"William B. Warner has argued that Richardson and Fielding set out rather consciously to disavow, absorb yet erase, and obliterate their female predecessors, including Haywood, whose work is essential to the history of the novel. Feminist critics including Margaret Doody, Jane Spencer, and Ros Ballaster give her credit for initiating major forms of the novel [and] key character types." (Oxford DNB)Haywood's earliest novels are perhaps best classed as 'amatory fiction'--sexy, daring tales of adventure in the bedroom and the streets--which is perhaps another reason why they have not until recently received as much attention, acclaim, or study as the more formal, serious novels by her male contemporaries. However, she wrote in many genres, crafting plays, poetry, literary criticism, political essays and conduct books as well as novels. She even translated a number of works from the continent, and founded several periodicals aimed at an educated female audience. With all these ventures, it is not surprise that her tone ranged widely, too. For example, by the 1750s, her books were more moralistic and domestic, and rather less titillating, in tone.
"a professional woman author--she lived by her pen, as the saying goes--writing popular fiction, and it was very popular." (Introduction, The History of Miss Betsy Thoughtless, 7)Haywood's books are the sort of thing that the grandmothers and mothers of Regency women may have read, and perhaps passed down to (or hid from) their daughters. They are the precursors to the novels of such Regency and Victorian luminaries as Jane Austen, Fanny Burney, Mary Shelley, George Eliot, Elizabeth Gaskell, and the Brontë sisters.
"As Christopher Flint remarked, 'Haywood, more than any other eighteenth-century writer ... bridges the fictional narratives of Behn or Defoe and the works of Burney and Austen' (Family Fictions, 219)." (Oxford DNB)
"[B]luntly, it is a bodice ripper. It is also an emotionally charged soap opera of brutal ambition, adulterous passion, and abuses of power. Again, it is a cautionary young-adult novel tracing the love-lives of impressionable young women in a violent, male-dominated world. ... Any novelist would kill to write a novel with such broad appeal." (Introduction, Love in Excess, 23)
"the story of an intelligent, independent, wilful woman discovering the full force of the disciplining, transforming forces that create the subdued woman for whom society's gendered commands become willed behaviour." (Oxford DNB)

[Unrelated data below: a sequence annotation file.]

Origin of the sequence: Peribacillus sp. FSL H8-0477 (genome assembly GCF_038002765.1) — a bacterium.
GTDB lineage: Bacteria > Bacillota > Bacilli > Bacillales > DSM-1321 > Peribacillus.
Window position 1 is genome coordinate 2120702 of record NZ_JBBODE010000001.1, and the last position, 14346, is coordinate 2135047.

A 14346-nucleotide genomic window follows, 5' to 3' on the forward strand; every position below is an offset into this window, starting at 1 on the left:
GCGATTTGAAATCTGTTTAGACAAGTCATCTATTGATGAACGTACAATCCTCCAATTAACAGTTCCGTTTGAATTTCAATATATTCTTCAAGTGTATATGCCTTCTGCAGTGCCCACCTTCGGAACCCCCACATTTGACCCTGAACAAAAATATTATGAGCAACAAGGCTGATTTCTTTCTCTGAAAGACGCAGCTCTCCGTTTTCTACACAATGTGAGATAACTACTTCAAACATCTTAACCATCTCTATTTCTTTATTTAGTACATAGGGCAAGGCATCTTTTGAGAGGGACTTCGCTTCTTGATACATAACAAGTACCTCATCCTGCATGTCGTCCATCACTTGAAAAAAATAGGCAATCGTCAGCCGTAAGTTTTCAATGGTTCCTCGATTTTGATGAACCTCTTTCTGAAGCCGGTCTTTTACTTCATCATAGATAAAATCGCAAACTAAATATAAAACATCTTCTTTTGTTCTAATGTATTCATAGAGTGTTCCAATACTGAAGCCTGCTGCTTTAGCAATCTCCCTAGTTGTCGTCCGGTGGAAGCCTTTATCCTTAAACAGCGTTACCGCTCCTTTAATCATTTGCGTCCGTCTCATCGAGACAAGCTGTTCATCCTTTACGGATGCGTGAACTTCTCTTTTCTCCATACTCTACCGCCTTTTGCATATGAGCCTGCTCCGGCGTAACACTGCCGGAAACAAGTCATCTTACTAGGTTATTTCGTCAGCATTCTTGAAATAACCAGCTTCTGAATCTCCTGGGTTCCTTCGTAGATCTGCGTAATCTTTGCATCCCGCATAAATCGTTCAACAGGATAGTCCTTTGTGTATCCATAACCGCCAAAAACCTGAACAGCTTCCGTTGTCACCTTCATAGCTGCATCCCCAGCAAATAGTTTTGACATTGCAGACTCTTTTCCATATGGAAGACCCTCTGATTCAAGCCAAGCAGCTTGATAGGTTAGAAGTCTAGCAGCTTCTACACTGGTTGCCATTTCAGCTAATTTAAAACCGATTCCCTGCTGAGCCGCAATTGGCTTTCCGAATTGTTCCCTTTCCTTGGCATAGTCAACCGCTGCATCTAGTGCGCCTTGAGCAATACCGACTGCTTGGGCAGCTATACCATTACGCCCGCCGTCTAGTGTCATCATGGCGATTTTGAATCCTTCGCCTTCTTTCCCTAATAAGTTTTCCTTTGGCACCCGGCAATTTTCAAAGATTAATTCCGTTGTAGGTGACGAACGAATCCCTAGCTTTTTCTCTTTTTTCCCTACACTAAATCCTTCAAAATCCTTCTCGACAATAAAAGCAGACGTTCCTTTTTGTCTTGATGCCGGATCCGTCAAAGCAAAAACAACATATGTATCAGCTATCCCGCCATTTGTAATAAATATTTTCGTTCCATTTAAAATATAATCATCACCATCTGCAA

"the most interesting and instructive stories occur when passion is intensified sufficiently to overcome prudence." (Introduction, Fantomina and Other Works, 16)Haywood herself is almost as much of an enigma as Fantomina (indeed, "female authorship was widely considered to be the literary equivalent of prostitution" [Introduction, Fantomina and Other Works, 9]). There is not a great deal known about her life, at least not in comparison with her contemporaries Fielding and Richardson; the most widely disseminated tidbit about her is that she was mocked by Alexander Pope in his Dunciad (1728). But we must remember that
"[t]hough we now know little about the private woman behind [her] conspicuous success, our ignorance is not proof of her obscurity. ... Haywood was solidly enmeshed in the literary scene of her day." (Introduction, Love in Excess, 8)She was born in Shropshire, married early (her maiden name was Eliza Fowler) and widowed probably by 1719/20, then lived with the poet Richard Savage, by whom she had a child. Beginning in 1724, she lived with William Hatchett, a bookseller and playwright, and had a son with him. She was an actress as well as author: her career on the stage began in 1715. While she began to write fiction in 1719, she continued to act for another two decades. Haywood was a vigorous and brilliant women whose prolific output in all kinds of literary and dramatic fields is incredible. She was active in other ways, too: she participated strenuously in politics, to the point of being brought in for questioning over her statements. She was a truly remarkable woman whose experimental and unconventional life and works are well worth reading as precedents of and precursors to the women authors, and women readers, of the later 18th and the 19th century.
-- Paula R. Backscheider, 'Haywood, Eliza (1693?–1756),' Oxford Dictionary of National Biography (Oxford University Press, 2004); online edn, Sept 2010. [link]
-- Eliza Haywood, Fantomina and Other Works, ed. Alexander Pettit, Margaret Case Croskery, and Anna C. Patchias (Broadview Press, 2004). [link]
-- Eliza Haywood, The History of Miss Betsy Thoughtless, ed. Christine Blouch (Broadview Press, 1998). [link]
-- Eliza Haywood, Love in Excess, ed. David Oakleaf (Broadview Press, 2000); 2nd edn. [link]
-- Haywood's Wikipedia page [link] has a list of her major works and a list of resources, including a modern biography.
[This was a guest post for Lesley-Anne McLeod's Regency blog; many thanks to her for that opportunity, and for allowing me to repost it here at home. Thanks go to her, too, for finding the images.]